DNS Client Query FilteringImproving Client Application Access Control

Network Segmentation Down to Individual User

Filtering at the DNS level with a DNS Firewall solution is mainly utilized for offering a first line of defense to any kind of user, device and application. Based on either a manually or dynamically managed list of destination domains to either allow or deny access to, it provides a very quick and easy way to protect client software when connecting to applications or services, based on their name or IP address.

However, DNS Filtering needs to be more specific. Applying the same filter to any device or user on the network tends to lower the security level to the most common rules to be applied. But some user groups require a higher level of security, while others need a lower level in order to perform their activities effectively. In addition, IoT devices would benefit from having access to only authorized applications and resources, based on an allow list (whitelist). Most of the other devices generally have some restrictions applied, based on a deny list (blacklist). But how can you perform such DNS filtering without the ability to differentiate the important part of the transaction: the client itself?

Options in the DNS engines do already exist, such as views that may help distinguish the client based on its IP address, but is that enough? Is it convenient? Are you sure you can still use this approach for devices roaming from site to site, with new devices on the network installed every day, perhaps directly by business entities?

Ideally, what is required is more granularity and a better way to classify clients, in order to apply the appropriate level of filtering and therefore the adapted level of security. This is the path to application filtering, to segmentation required by zero trust approach, to parental control for telcos, and also to governmental and regulatory filtering.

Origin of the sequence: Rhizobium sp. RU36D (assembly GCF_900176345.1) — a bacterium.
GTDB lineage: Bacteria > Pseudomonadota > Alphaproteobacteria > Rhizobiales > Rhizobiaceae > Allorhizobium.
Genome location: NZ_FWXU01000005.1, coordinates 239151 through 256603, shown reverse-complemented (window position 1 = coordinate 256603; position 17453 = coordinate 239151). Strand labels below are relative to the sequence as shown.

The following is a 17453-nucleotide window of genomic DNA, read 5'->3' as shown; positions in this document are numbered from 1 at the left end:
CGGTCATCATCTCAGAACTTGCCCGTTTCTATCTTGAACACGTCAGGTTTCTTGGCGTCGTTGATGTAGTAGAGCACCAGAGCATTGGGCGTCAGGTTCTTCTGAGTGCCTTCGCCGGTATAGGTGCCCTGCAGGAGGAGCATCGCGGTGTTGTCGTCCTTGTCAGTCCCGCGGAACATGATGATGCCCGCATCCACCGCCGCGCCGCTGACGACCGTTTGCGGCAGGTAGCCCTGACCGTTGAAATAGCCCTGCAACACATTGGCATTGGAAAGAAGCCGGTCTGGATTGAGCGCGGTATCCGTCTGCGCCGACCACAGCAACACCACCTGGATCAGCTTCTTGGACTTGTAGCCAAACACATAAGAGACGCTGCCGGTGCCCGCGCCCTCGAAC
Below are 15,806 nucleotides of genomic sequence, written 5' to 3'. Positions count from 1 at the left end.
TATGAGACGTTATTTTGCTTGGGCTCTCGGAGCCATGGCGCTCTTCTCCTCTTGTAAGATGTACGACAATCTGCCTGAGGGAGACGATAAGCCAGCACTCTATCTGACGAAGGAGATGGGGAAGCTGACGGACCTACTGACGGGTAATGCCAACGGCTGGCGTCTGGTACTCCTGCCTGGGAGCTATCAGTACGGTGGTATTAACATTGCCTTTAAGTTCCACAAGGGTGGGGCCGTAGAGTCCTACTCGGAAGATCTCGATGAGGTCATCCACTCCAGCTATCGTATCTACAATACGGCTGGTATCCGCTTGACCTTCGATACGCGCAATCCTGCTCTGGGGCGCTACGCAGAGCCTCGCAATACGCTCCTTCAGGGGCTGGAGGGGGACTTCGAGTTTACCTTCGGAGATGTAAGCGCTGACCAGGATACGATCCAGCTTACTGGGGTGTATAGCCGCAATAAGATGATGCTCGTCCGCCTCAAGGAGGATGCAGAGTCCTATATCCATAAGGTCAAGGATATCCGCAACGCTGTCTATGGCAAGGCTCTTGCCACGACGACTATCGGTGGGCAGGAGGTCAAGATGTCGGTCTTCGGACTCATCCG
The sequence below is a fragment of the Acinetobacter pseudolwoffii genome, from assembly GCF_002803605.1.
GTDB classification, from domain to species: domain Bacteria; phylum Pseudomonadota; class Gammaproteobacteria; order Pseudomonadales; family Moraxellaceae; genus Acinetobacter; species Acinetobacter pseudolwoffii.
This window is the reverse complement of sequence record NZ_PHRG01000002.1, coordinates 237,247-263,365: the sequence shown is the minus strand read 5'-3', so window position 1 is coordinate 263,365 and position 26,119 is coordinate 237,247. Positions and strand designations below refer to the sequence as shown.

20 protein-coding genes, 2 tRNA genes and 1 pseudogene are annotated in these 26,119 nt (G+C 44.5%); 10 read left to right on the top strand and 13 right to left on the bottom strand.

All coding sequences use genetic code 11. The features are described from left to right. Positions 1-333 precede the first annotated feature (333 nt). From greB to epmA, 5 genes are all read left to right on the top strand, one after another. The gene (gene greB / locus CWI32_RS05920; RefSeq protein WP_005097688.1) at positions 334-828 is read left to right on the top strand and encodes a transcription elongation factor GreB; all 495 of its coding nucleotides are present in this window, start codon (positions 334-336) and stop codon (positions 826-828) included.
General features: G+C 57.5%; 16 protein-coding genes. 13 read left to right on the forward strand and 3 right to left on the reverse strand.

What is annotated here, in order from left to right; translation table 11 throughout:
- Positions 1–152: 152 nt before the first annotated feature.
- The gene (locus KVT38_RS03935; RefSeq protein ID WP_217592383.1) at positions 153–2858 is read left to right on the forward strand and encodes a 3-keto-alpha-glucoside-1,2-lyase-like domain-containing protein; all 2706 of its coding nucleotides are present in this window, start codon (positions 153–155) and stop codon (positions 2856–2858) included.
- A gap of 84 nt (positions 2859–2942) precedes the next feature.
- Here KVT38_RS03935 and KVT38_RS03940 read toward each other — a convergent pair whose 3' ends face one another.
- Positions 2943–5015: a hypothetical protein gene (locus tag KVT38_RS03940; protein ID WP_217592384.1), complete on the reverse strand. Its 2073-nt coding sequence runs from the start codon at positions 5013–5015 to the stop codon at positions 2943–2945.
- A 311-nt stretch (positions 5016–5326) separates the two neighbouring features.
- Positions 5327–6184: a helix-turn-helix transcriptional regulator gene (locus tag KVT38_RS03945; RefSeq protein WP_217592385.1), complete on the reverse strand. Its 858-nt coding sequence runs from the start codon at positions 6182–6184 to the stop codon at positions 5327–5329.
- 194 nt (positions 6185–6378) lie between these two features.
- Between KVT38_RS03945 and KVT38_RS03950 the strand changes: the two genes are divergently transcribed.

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Key Benefits


More Granular Filtering

Improve network segmentation down to the individual client


Better Application Access Control

Enable DNS-based client access control to vital apps and infrastructure


Early Security Barrier

Detect anomalies at the earliest point in the flow to reduce exposure risk


New Business Opportunities

Enable new B2B2C offers (e.g. parental control for telcos)


Stronger Security Ecosystem

Allow immediate modifications through API and standard DNS zone manipulations

The Filtering Process in Client Query Filtering (CQF)

CQF brings a new facet to DNS filtering, with security based on the source client information mapped to the requested domain, rather than filtering based only on the domain. A specific filtering policy can therefore be applied just to specific clients requesting access to specific applications. This brings DNS security to a higher level, by combining client and destination information with allow and deny lists, therefore enabling application security enhancement.

The main components required by CQF in order to perform rich DNS filtering are: 1) a list of client identifiers 2) a list of domains to analyze and 3) the operation to perform, either allow, deny or apply countermeasure.

Each DNS request is compared with the content of the list of applications and domains for applying the relevant policy. The lists are either local to each Guardian DNS server and managed manually – which is useful for testing purposes – or centralized and managed globally, which is ideal for security policy enforcement. The domain list is a standard RPZ zone that can be maintained in the SOLIDserver through GUI actions and API calls, but can also be subscribed to from a threat intelligence provider.

DNS Client Query Filtering principles

Distribution of each list to all the Guardian DNS servers is performed through standard replication mechanisms, scalable and in real time allowing automation scenarios with the security ecosystem and with OSS/BSS solutions.